I’ve been wanting to try out a Windows tablet for quite a while now. I even once spent several hours at a local Microsoft store with every intention of buying one of their Surface tablets – and then just couldn’t do it after spending a few hours trying them out.
I’ve owned and used a couple generations of Kindle Fire, the sadly short-lived TouchPad Pro that ran webOS, a Samsung Galaxy Note 8, and both the 2012 and 2013 Nexus 7 – so a Windows tablet is one of the few mainstream (ish) types I haven’t had a chance to get to know.
This week I’ve found a Windows tablet that looks like a better fit for me – the Dell Venue 8 Pro. It’s a better fit for me partly because it’s an 8 inch tablet and I am now solidly a fan of the more ‘mini’ tablet form factor. I also like that it is priced much more attractively than the Surface line.
Since I’m now back at work as an IT consultant as my ‘day job’ I’ve been using a laptop running Windows 8 for a few months now. The Dell Venue 8 Pro runs Windows 8.1 – so it will be interesting to see whether this tablet can help be more productive and where it might fit in my work routine.
I won’t bore you with further detail here, since this site is all about the iPad, but I do plan to write up some first impressions and other thoughts as I spend time with the Dell Venue 8 Pro. If you have any interest in seeing those, check out my little baby site, Tech & Nonsense.
Oh boy – if The Verge’s recent video demo of Windows RT is anything to go by, Microsoft’s upcoming tablets are going to be a flat out disaster. Ross Miller took a tour around a tablet running what they reckon to be a final build of Windows RT and it makes for horror movie style viewing – all that’s missing is a scary soundtrack.
Miller struggles during large parts of the demo to get much of anything done easily with the supposedly touch interface of the tablet – including when trying to use the Microsoft Excel spreadsheet app. From early on in the demo he mentions things like …
Clearly it’s more optimized for keyboard and mouse.
The touch menus are really not suitable for touch.
Those are always good things to hear when working with a supposedly touch-based tablet.
The tablet has no accelerometer and changing the orientation via a tiny menu item looks like far from a barrel of laughs – you can check that out at about the 2:10 – 2:40 section of the video.
Dear God I hope there’s an easier way of doing it …
Miller repeatedly gets switched to ‘classic mode’ when trying to do something and concludes that if you’re going to do anything even pseudo-serious you’re going to need a mouse and keyboard.
Check out the video (linked above) and see what you think. I think unless RT tablets are going to be near 100% different to this by release time then they’re going to be yet another huge failure for Microsoft in the mobile arena.
Microsoft has announced that there are a number of their hardware partners planning to release Windows RT based PCs/tablets, in the same class as their own Surface RT device.Here’s a slice of their article titled ‘Collaborating to deliver Windows RT PCs’:
If you are following Windows RT, perhaps you have taken note of the Asus Tablet 600 (Windows RT) announcement or Microsoft’s own Surface RT™ news. Along with Asus, we are excited to share that there will be ARM-based PC designs from Dell, Lenovo, and Samsung running Windows RT.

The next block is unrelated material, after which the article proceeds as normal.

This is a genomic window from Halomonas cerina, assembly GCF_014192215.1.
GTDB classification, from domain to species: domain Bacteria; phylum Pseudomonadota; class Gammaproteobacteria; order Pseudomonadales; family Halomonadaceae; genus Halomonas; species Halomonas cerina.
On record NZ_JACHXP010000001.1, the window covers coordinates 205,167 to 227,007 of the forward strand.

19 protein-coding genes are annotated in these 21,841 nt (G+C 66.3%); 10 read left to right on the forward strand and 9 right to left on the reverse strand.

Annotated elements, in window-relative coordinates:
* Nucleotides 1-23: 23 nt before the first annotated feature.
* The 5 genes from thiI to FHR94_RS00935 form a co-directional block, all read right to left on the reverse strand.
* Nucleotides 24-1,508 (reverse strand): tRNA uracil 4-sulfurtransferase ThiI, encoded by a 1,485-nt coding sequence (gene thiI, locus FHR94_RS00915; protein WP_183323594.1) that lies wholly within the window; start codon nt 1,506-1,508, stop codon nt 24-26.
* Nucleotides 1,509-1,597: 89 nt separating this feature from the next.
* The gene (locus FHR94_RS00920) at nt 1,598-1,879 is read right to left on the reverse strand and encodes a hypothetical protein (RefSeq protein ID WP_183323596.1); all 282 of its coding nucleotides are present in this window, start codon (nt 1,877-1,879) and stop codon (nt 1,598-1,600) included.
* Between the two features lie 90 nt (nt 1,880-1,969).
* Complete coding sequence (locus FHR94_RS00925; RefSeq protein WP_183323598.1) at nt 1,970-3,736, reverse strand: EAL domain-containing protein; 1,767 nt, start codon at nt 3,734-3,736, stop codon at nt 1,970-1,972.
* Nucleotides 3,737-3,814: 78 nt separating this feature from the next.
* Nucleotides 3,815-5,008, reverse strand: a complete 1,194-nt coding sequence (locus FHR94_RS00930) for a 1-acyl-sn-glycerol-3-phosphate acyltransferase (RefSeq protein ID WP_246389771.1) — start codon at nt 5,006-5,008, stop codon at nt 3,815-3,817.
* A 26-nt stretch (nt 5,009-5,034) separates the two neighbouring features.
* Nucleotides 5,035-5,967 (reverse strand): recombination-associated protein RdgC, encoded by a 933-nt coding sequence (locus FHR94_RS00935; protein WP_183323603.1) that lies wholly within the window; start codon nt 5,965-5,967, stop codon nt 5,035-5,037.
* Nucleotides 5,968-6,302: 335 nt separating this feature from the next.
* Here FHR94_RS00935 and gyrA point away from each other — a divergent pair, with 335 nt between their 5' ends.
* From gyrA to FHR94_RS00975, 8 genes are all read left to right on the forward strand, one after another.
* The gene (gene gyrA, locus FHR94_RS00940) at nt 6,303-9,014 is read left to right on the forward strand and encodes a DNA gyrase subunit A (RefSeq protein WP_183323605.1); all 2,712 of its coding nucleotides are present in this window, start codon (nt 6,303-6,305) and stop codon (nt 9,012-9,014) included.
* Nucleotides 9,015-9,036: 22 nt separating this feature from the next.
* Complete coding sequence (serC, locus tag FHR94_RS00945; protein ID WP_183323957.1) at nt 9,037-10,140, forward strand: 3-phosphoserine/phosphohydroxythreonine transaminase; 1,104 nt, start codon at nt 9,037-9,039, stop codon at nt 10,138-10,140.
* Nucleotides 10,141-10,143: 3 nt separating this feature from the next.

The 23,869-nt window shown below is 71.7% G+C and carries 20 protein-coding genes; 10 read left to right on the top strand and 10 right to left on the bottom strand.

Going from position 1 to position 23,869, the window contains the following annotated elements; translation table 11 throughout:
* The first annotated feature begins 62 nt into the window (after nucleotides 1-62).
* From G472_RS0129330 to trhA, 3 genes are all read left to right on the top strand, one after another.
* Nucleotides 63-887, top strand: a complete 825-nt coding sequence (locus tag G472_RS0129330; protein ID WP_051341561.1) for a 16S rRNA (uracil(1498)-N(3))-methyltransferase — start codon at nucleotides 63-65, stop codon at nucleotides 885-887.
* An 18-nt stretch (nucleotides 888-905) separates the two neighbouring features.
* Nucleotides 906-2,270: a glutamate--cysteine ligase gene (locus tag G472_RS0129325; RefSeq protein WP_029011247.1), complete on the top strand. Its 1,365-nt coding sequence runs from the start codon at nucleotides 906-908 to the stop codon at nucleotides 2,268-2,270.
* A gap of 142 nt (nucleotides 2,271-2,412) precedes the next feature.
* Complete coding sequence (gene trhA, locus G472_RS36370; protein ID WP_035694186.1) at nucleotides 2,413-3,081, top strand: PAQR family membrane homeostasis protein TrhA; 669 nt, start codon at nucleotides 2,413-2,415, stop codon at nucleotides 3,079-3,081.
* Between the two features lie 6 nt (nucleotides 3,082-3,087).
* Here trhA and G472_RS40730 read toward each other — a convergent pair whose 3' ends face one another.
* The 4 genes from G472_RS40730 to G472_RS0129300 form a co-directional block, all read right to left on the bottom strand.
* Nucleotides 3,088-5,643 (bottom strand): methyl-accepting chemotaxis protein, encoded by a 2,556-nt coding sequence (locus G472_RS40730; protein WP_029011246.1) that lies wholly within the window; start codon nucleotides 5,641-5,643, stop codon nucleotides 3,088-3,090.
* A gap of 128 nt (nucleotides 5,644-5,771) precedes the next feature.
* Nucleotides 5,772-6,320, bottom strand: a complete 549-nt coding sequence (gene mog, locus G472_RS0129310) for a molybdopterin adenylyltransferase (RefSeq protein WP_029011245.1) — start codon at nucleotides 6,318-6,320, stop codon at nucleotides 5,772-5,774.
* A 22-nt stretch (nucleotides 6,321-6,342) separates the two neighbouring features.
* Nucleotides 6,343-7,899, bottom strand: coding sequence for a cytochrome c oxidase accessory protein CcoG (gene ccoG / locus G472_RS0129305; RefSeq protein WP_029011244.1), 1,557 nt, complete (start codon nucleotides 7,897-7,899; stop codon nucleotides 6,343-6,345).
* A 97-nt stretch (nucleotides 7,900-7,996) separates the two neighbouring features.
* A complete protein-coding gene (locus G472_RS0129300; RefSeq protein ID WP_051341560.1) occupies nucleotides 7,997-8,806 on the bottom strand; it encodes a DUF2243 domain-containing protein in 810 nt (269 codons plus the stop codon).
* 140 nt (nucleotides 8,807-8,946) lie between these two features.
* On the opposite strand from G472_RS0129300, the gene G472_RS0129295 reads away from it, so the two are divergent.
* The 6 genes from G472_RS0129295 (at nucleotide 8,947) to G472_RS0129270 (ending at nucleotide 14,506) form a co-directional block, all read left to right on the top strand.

You will need to stay tuned for more details; PC manufacturers will be unveiling their products as we approach the Windows 8 and Windows RT launch. What I can say is the spectrum of form factors and peripherals being developed to meet each unique customer’s computing needs is unique in the industry.
A couple of things are interesting to me here. One is that, as ever, there are no release timeframes for any of these – just the mention above that manufacturers will be ‘unveiling’ their products. Of course we still don’t know release dates or pricing for Microsoft’s own Surface devices.
Even more interesting to me is that Microsoft seems to be emphasizing PC more and tablet less when talking about these upcoming RT devices. I think this reflects their thought that there’s really no such thing as the Post-PC era. And my gut feeling is that if their RT class of devices is more PC than tablet that’s not going to be a recipe for success.
Having said that, I’m still very keen to take a look at a Surface device, if and when they ever release one. :)
Spotted this news via: Gizmodo
Of all the nonsense I’ve seen written about how the iPad is a device only for consuming content, a post by Nathan Brookwood at Tech.pinions takes the cake. Here’s his reasoning for why his next tablet will run Windows 8:
Android and iOS tablets do a yeoman’s job when it comes to consuming content, but lack the software tools and hardware features needed to create content. Windows-based tablets, which have been around since 2002, have always included the features needed for content creation, but lacked the easy to use interfaces needed for content consumption. The Metro User Interface in Windows 8 supplies these missing elements, and thus positions Win 8-based tablets as the only ones suitable for those who want to both create and consume content on a single device.
So much to love in there. More than anything, the idea that Windows 8 based tablets are best positioned for those who want to create content, not just consume it. Say what? They’re not best positioned for content creation, or consumption, or any other use at all – because they do not exist yet. They’re due, or more like way overdue, late this year. They’re going to run some Frankentablet mixture of Windows 8 and the Metro UI, which sounds ever so promising. Great call then. You’ll be much more productive in your content creation on your invisible tablet than on the iPad or an Android tablet.